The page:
6. The learned CIT (A) however, went into the details of the expenditure and discussed the issue item-wise to come to a conclusion that only an amount of Rs. 62,341/- was revenue in nature, whereas the balance expenditure is capital in nature. However, there is no direction for allowance of depreciation on the capitalized amount either by AO or by the CIT (A).

7. After considering the nature of expenditure and the detailed arguments by both the Counsels, we are of the view that most of the expenditure is incurred on the existing buildings or structures in the nature of repairs for maintenance of the asset as such, except the expenditure incurred on Mohandev Building, item No.8, 9 and 10 listed in the CIT (A)’s order. As seen from the details the amount of Rs. 11.00 lakhs and Rs. 4,85,970/- were incurred in connection with the sofa, recreation central table etc., which seems to be for creation of new assets and cannot be considered as repairs of the existing assets. Likewise the amount of Rs. 3.00 lakhs was spent on electrical fittings and Rs. 1.00 lakhs was spent for design consultancy and supervision charges. Therefore, in our view this expenditure is in the nature of capital expenditure and therefore, we uphold the disallowance to that extent. AO is however, directed to allow depreciation as per the rules by capitalizing this expenditure to the assets. Balance of the expenditure in our view is revenue in nature as this is for maintenance/repairs of the existing assets. The findings of the ITAT in earlier years on the same issue are equally applicable to the year which are as under:

“9.7 We further find identical issue had come up before the Tribunal in assessee’s own case in the preceding years. We find the Tribunal vide ITA Nos.2041/Mum /98, 2042/Mum/98 and 3256/Mum/99 for AYs 1993-94 to 1995-96respectively vide order dated 19.1.2005 at Paras 12 & 13 of the order has decided the issue in favour of the assessee by holding as under:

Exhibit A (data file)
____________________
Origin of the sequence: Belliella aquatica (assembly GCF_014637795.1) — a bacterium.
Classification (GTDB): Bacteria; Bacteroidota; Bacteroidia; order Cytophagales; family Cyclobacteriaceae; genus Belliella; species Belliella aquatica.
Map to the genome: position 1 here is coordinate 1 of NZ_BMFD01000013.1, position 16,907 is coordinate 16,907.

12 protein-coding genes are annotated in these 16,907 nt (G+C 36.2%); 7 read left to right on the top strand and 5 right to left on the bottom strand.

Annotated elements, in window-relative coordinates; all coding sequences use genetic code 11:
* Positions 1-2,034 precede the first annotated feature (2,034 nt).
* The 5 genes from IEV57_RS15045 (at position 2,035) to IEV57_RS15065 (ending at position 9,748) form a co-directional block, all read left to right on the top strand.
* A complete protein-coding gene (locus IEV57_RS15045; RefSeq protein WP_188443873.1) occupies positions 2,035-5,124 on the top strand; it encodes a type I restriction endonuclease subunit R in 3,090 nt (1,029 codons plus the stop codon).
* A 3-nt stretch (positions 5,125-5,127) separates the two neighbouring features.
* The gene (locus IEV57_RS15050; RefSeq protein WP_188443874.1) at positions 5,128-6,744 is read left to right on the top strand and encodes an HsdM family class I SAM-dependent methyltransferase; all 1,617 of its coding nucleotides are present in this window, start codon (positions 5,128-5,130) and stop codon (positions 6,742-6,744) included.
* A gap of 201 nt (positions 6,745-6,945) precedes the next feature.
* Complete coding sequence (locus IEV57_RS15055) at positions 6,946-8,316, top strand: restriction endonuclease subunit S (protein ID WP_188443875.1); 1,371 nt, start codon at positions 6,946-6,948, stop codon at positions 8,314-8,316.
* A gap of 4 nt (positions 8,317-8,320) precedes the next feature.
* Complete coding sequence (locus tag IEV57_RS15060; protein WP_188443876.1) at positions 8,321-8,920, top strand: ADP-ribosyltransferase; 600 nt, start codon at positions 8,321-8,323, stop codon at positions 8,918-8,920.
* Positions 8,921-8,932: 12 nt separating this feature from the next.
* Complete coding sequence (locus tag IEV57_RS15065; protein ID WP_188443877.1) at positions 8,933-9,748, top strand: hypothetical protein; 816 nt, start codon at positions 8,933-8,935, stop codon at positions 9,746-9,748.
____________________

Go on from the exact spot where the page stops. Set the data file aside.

“12 We have heard the rival submissions and considered the facts and materials on record including the decisions cited before us by both the parties, even though, we are mentioning only those decisions which are relevant to our finding, which we are giving in the succeeding sentences. As regards, the expenses incurred on leased property, the Hon’ble Supreme Court in the case of CIT v. Madras Auto Service P Ltd., cited supra has held that by spending money on constructing the new buildings on the leased premises, the assessee did not acquire any capital asset and the only advantage which the assessee derived by spending money was that it got the lease of a new building at low rent and from the business point of view, the assessee got the benefit of reduced rent and the expenditure is to be tread as revenue expenditure. In that case, the assessee was carrying on the business of sale of motor parts. Its head office was at Madras and it had branch at Bangalore. Under an agreement of lease, the assessee obtained certain premises for a period of 39 years under certain terms and conditions of the lease, the lessee (assessee) had the right to demolish existing premises at its own cost and appropriate to itself all the material thereof, without paying to the lessors of any compensation and construct a new building thereof to suit the purpose of their business as per the plan approved by the lessors. The lease agreement further provided that the new construction shall, right from the commencement of the work be the property of the lessors; and upon completion of the work of construction, the lessee would have only right to be a tenant for a period of 39 years under the existing lease, subject to the payment of rent and observation of other terms and conditions of the lease. On the above facts, the Hon’ble Supreme Court held the expenditure incurred by the assessee on construction of new building on leased premises as revenue expenditure.